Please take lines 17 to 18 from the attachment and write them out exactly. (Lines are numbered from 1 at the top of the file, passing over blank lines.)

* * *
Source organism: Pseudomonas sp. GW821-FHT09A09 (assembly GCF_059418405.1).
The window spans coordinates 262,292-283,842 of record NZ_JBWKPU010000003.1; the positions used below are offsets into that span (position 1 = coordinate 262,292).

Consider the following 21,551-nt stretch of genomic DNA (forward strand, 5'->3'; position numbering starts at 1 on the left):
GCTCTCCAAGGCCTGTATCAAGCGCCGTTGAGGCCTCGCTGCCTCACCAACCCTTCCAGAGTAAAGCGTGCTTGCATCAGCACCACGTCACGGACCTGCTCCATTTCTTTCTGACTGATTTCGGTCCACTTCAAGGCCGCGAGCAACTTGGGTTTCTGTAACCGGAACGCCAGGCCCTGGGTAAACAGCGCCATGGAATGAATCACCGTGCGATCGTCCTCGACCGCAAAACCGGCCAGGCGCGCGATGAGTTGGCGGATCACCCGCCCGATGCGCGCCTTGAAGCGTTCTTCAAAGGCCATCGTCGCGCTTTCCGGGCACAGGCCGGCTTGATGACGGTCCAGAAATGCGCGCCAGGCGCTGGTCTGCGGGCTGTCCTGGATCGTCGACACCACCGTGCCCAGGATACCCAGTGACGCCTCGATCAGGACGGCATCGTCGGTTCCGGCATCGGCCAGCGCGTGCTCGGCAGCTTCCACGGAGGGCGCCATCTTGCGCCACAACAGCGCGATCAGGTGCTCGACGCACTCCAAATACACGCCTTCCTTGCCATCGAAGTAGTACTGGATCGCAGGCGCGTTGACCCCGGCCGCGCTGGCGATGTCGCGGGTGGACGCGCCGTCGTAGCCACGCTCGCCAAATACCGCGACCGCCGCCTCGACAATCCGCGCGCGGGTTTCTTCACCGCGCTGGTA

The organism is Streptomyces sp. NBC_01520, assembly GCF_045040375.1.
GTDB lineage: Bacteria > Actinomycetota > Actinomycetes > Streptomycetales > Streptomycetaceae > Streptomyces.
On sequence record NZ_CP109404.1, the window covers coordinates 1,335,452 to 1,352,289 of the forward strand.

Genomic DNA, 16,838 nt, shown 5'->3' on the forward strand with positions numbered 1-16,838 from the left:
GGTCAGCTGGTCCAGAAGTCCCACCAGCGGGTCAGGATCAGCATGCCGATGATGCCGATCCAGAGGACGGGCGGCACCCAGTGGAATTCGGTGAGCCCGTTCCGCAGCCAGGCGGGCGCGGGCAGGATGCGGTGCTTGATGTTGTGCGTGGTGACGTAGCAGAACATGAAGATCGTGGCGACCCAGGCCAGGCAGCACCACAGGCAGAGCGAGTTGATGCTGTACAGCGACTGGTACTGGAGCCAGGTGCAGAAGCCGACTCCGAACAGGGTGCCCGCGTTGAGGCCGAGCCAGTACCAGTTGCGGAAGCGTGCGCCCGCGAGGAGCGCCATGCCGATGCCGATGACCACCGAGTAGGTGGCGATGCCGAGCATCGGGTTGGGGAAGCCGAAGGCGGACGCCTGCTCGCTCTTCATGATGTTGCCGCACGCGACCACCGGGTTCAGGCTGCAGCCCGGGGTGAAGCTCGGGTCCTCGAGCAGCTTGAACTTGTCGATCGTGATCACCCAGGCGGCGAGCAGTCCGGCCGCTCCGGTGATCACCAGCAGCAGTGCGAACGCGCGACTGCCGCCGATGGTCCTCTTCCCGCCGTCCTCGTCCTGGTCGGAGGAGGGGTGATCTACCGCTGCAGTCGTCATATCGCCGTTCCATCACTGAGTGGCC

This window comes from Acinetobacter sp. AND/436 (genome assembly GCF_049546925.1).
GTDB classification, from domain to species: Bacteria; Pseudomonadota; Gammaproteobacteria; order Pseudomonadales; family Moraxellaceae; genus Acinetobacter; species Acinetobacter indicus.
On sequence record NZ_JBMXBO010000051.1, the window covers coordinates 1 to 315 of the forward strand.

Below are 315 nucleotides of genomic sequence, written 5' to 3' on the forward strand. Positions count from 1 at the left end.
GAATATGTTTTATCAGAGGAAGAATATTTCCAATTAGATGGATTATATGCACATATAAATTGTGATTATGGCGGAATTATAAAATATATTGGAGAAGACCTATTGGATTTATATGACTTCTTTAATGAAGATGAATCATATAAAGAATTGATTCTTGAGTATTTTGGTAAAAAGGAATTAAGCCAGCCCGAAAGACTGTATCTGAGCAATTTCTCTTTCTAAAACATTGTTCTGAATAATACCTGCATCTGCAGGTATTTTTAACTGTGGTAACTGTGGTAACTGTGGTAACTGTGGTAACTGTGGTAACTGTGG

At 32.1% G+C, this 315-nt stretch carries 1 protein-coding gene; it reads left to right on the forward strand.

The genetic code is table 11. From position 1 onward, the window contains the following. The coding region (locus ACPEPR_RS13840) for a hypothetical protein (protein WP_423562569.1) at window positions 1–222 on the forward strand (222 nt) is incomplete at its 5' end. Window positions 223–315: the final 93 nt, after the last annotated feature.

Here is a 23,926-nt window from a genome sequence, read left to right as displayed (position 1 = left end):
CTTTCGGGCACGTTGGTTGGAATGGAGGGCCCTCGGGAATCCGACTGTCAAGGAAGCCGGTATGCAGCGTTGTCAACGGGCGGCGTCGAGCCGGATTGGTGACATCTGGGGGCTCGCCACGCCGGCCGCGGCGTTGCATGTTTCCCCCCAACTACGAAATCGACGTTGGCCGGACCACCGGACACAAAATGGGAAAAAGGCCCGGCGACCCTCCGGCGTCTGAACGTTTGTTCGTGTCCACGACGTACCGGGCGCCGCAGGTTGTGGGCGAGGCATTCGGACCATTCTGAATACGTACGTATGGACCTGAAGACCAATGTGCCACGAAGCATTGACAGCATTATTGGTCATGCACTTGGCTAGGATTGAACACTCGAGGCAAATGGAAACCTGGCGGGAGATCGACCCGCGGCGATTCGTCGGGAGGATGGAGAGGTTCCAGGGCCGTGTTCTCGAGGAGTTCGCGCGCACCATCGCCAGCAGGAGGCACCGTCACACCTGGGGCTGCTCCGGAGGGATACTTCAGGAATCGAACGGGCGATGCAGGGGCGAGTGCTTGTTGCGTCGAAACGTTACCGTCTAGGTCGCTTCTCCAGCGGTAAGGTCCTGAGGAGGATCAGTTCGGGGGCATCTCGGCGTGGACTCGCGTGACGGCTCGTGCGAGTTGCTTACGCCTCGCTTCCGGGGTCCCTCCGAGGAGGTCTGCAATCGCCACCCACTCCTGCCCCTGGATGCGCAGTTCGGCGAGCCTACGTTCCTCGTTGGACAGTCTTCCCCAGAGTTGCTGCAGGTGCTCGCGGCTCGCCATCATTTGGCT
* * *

Here is a 23,926-nt window from a genome sequence, read left to right as displayed (position 1 = left end):
CTTTCGGGCACGTTGGTTGGAATGGAGGGCCCTCGGGAATCCGACTGTCAAGGAAGCCGGTATGCAGCGTTGTCAACGGGCGGCGTCGAGCCGGATTGGTGACATCTGGGGGCTCGCCACGCCGGCCGCGGCGTTGCATGTTTCCCCCCAACTACGAAATCGACGTTGGCCGGACCACCGGACACAAAATGGGAAAAAGGCCCGGCGACCCTCCGGCGTCTGAACGTTTGTTCGTGTCCACGACGTACCGGGCGCCGCAGGTTGTGGGCGAGGCATTCGGACCATTCTGAATACGTACGTATGGACCTGAAGACCAATGTGCCACGAAGCATTGACAGCATTATTGGTCATGCACTTGGCTAGGATTGAACACTCGAGGCAAATGGAAACCTGGCGGGAGATCGACCCGCGGCGATTCGTCGGGAGGATGGAGAGGTTCCAGGGCCGTGTTCTCGAGGAGTTCGCGCGCACCATCGCCAGCAGGAGGCACCGTCACACCTGGGGCTGCTCCGGAGGGATACTTCAGGAATCGAACGGGCGATGCAGGGGCGAGTGCTTGTTGCGTCGAAACGTTACCGTCTAGGTCGCTTCTCCAGCGGTAAGGTCCTGAGGAGGATCAGTTCGGGGGCATCTCGGCGTGGACTCGCGTGACGGCTCGTGCGAGTTGCTTACGCCTCGCTTCCGGGGTCCCTCCGAGGAGGTCTGCAATCGCCACCCACTCCTGCCCCTGGATGCGCAGTTCGGCGAGCCTACGTTCCTCGTTGGACAGTCTTCCCCAGAGTTGCTGCAGGTGCTCGCGGCTCGCCATCATTTGGCT